I performed the same check on the back cover and produced the same results. The Archival Paper was placed a page back from the back cover just like the front cover.

Inside Back Cover

Inside Back Cover +1 Page

Finally, after disassembling my PGX graded Uncanny X-Men #207 and showing the world an example of how PGX preserves and protects your comic from outside forces I now need to follow the same methodology of preserving this comic as best as I can. Below I place 2 pieces of Archival Paper, one on the inside front cover and one on the inside backcover. Notice how my Archival Paper actually fits the Bronze Age comic, unlike what PGX used.

Inside Front Cover: Archival Paper

Inside Back Cover: Archival Paper

For additional stability I place one BCW Extender inside the comic, usually in them middle where you can see the staples. Then I place in an E-Gerber Mylar-D 2mil bag with an E-Gerber Half-Back, taping the flap to the back thus sealing (as best as I can) the comic from outside forces that would be happy to degrade and destroy it.

Inside Middle: BCW Extender

Storage: E-Gerber Mylar-D & Half-Back

So all-in-all I had a fun time disassembling my incased Uncanny X-Men #207 comic from the PGX sealed holder and learned that grading is definitely in the eye of the beholder. I feel like the archival paper placed inside the front and back covers was somewhat inadequate for the newsprint. I say this because, and yes it’s hard to see, but the paper color near the bottom where the archival paper was not present seems to be a slightly darker color than where the archival paper was placed. It could just be a coincidence but just saying. Below I’ve listed 3 grading companies two of which are well known and a 3rd is a relative new comer CBCS. Started by CGC’s Ex-President promises lower prices, more transparency, and something I’ve wanted to see from CGC for some time now and that is grading notes for free!

Grading Services – as of 8/2014

  1. CBCS ComicsGrading Policy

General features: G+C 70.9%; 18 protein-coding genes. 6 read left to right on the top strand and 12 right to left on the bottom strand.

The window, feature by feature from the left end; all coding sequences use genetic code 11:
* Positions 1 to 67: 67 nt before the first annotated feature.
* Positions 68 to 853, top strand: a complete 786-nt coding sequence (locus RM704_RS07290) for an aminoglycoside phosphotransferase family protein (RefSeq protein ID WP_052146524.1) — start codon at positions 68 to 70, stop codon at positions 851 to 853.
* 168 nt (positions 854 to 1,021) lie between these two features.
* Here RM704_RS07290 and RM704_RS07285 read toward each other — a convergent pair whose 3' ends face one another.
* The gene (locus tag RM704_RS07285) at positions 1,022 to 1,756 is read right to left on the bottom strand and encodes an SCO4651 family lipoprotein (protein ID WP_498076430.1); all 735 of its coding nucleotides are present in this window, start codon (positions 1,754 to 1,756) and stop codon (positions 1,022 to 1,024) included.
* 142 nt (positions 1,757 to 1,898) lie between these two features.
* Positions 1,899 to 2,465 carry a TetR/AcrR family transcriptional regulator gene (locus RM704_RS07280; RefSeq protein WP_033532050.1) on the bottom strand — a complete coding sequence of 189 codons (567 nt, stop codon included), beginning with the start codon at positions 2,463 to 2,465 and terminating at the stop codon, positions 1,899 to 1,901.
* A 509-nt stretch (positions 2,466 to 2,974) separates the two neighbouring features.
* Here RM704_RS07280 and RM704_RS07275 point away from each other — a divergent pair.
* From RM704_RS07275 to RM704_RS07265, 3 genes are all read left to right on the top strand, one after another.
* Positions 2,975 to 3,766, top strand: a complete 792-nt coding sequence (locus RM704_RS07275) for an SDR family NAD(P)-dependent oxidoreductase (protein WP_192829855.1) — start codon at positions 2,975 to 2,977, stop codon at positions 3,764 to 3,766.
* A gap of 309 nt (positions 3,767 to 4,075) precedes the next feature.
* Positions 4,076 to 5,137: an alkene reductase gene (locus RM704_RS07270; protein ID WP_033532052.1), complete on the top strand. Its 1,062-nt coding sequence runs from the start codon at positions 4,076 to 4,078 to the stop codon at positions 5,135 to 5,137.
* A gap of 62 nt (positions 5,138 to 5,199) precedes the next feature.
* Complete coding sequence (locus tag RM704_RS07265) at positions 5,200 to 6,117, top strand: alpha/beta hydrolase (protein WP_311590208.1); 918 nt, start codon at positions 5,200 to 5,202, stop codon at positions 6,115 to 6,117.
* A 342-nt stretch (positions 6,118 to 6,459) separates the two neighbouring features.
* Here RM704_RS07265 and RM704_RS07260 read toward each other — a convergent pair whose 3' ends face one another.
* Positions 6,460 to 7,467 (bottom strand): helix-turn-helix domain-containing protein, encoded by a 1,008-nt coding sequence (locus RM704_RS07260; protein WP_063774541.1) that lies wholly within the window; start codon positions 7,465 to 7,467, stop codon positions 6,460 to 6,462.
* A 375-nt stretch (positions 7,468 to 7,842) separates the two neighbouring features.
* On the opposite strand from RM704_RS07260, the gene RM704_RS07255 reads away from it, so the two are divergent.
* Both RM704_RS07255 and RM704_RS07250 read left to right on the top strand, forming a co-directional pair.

2. CGC ComicsGrading Policy
  3. PGX ComicsGrading Policy

Comic Review: Low #1 (Image Comics)

Published by Image Comics, August 2014
Story: Rick Remender
Art: Greg Tocchini
Colors: Greg Tocchini
Letterer: Rus Wooton
Covers By: Greg Tocchini

Synopsis: Another story by Rick Remender and don’t worry, it isn’t a bad thing. He’s been on fire as of late with ideas literally falling from his head. Yeah, I mean that literally because with all the projects he’s writing for over the past 2 years I picture him holding a bucket under his head as he tilts it displaying a waterfall like scene of ideas spewing from the man’s head.  Any ways, so here we are with another series from Image Comics concerning an apocalyptic storyline with a slightly different twist. Taken from the afterword, “LOW is a story about one woman’s eternal optimism, to burden the sorrows and the crushing weight of a world without hope.” In a distant future our sun has burned through its main fuel source of hydrogen.  It has begun expanding as it enters into its second stage burning the next most abundant fuel source, helium. On earth, what remains of man now resides near the ocean floor. There has been a long running attempt to find an inhabitable place off-planet with no success and time is running out.

We open up our story with Johl and Stel having just finished exercising so to speak.  We are provided a brief but informative standing of the current state of earth and its inhabitants.  We learn of the many probes sent out in search for a new home for what remains of the human population huddled near the ocean floor where the suns radiation can do the least amount of damage. Thousands of years have past and these probes have been unsuccessful with their mission, except one.  During this discussion we learn quite a bit including the tidbit of knowledge concerning a third mythical city. Apparently this city holds some special meaning or purpose to this story and I imagine we’ll be revisiting this topic later in the series.